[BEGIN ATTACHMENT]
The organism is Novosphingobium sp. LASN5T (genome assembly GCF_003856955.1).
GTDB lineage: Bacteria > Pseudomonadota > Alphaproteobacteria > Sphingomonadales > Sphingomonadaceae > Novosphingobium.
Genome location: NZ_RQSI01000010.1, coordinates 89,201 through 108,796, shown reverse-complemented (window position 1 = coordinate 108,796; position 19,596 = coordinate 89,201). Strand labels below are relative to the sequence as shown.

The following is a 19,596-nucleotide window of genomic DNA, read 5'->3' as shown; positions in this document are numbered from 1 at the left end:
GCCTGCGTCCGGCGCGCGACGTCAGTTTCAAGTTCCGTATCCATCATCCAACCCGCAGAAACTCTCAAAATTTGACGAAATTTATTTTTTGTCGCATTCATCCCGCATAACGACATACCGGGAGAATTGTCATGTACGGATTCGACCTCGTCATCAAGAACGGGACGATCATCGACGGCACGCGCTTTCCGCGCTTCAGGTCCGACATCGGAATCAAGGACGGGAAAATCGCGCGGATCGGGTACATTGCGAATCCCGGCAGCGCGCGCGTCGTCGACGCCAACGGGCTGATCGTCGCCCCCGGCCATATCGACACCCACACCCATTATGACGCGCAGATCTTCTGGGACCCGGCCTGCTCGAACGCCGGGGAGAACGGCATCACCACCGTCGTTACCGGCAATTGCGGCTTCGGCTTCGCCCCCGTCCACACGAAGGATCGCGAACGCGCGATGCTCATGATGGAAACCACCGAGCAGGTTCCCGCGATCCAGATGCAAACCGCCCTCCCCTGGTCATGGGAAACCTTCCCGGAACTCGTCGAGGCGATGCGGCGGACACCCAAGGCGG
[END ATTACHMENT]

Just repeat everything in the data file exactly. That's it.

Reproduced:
The organism is Novosphingobium sp. LASN5T (genome assembly GCF_003856955.1).
GTDB lineage: Bacteria > Pseudomonadota > Alphaproteobacteria > Sphingomonadales > Sphingomonadaceae > Novosphingobium.
Genome location: NZ_RQSI01000010.1, coordinates 89,201 through 108,796, shown reverse-complemented (window position 1 = coordinate 108,796; position 19,596 = coordinate 89,201). Strand labels below are relative to the sequence as shown.

The following is a 19,596-nucleotide window of genomic DNA, read 5'->3' as shown; positions in this document are numbered from 1 at the left end:
GCCTGCGTCCGGCGCGCGACGTCAGTTTCAAGTTCCGTATCCATCATCCAACCCGCAGAAACTCTCAAAATTTGACGAAATTTATTTTTTGTCGCATTCATCCCGCATAACGACATACCGGGAGAATTGTCATGTACGGATTCGACCTCGTCATCAAGAACGGGACGATCATCGACGGCACGCGCTTTCCGCGCTTCAGGTCCGACATCGGAATCAAGGACGGGAAAATCGCGCGGATCGGGTACATTGCGAATCCCGGCAGCGCGCGCGTCGTCGACGCCAACGGGCTGATCGTCGCCCCCGGCCATATCGACACCCACACCCATTATGACGCGCAGATCTTCTGGGACCCGGCCTGCTCGAACGCCGGGGAGAACGGCATCACCACCGTCGTTACCGGCAATTGCGGCTTCGGCTTCGCCCCCGTCCACACGAAGGATCGCGAACGCGCGATGCTCATGATGGAAACCACCGAGCAGGTTCCCGCGATCCAGATGCAAACCGCCCTCCCCTGGTCATGGGAAACCTTCCCGGAACTCGTCGAGGCGATGCGGCGGACACCCAAGGCGG